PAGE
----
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Home :: Archive :: 2004 :: January ::
Julius Caesar
The Shakespeare Conference: SHK 15.0213  Tuesday, 27 January 2004

From:           John Reed <
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Date:           Monday, 26 Jan 2004 22:47:27 -0800
Subject:        Julius Caesar

That is interesting you are trying to imagine with your students how the
plays were originally performed.  I am trying to do that myself much of
the time.  Of course, since there is hardly any written information in
"the text" regarding action, it is hard.  Another problem, maybe a worse
one, is that it is likely (to my way of thinking) many of the
conventions of performance were different then.  The modern staged
versions look much alike to me; since, probably, they all have the same
unstated, unconscious, unexamined, whatever conventions.

I have the idea certain parameters which are constants, or nearly
constants, now, were variables then.  For example it is usual to speak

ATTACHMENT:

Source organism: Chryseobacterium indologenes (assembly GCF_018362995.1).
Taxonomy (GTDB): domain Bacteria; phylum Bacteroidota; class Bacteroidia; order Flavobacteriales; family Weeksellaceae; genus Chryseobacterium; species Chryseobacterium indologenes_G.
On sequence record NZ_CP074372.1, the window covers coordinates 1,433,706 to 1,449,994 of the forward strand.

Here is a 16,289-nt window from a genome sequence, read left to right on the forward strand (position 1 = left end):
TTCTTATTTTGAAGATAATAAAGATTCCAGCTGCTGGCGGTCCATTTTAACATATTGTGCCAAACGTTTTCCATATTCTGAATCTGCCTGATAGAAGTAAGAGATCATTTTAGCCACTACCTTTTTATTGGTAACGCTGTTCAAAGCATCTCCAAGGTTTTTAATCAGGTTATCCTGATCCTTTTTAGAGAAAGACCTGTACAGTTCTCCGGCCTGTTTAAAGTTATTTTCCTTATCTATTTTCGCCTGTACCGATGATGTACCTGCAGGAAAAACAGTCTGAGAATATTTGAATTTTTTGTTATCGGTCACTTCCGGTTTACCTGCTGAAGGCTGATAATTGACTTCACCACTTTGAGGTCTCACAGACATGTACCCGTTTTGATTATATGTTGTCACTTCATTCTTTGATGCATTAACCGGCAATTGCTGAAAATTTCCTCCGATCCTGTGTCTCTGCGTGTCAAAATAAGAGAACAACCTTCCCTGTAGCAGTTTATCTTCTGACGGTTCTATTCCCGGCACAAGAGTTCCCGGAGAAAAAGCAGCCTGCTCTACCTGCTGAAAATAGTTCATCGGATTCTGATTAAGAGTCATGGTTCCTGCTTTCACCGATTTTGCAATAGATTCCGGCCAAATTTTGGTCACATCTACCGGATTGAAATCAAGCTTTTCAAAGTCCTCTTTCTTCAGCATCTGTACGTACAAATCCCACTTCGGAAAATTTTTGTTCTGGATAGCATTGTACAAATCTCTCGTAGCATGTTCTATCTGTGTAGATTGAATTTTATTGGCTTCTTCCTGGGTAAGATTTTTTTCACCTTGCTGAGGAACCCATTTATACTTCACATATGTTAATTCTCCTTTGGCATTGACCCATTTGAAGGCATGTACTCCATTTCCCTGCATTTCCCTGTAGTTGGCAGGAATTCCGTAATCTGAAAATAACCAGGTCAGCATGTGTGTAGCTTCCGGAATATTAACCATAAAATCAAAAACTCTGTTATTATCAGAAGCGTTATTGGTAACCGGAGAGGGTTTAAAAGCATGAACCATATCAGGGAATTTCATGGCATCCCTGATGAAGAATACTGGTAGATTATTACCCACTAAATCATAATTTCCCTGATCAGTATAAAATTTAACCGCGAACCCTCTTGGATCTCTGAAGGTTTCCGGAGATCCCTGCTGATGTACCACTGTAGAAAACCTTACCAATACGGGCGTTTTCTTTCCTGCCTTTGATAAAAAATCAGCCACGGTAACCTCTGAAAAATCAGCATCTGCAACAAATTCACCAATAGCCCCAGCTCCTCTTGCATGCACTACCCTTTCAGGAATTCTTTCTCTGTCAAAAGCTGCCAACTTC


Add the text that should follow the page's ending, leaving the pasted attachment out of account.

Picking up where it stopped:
of what a character says as "dialogue."  When that happens right away we
are slipping into the assumption that everything anybody said was
directed to another character (it was dialogue).  I'm not so sure.  The
intended "direction" of the line might have been to another character,
or it might have been to the same character who utters it ("He Speaks to
Himself"), or it might have been directed to the audience.  So we have
three values for Line Directionality.  Whereas in current performance,
usual performance, almost everything is delivered as if it were
dialogue, especially if it is a movie first (never went through a stage
phase).  It might have been different on the Globe stage, and if it was,
then the impact of the performance might have been considerably
different, just based on what is happening with this one parameter.  IF
we allow a larger percentage of non-dialogue on the original stage, then
it becomes suddenly another big problem to identify what lines (or
words) were not dialogue.

Another thing is costume. Nowadays a costume is a literal costume (what
somebody would wear in the situation being depicted) -- recognized the
same way by the characters and the audience.  But it might be that there
were costumes that signified invisibility (characters "see" costume
differently than audience).  If they had costumes signifying
invisibility, maybe they had costumes signifying nudity.  On the other
hand a nude lupercal sounds somewhat far-fetched, even to me.  I'm not
sure why that should be, though.

So it seems there are at least two things to be aware of: how the plays
would look on stage now, using current conventions, and how the plays
originally looked, which is dependent on their conventions (if any).

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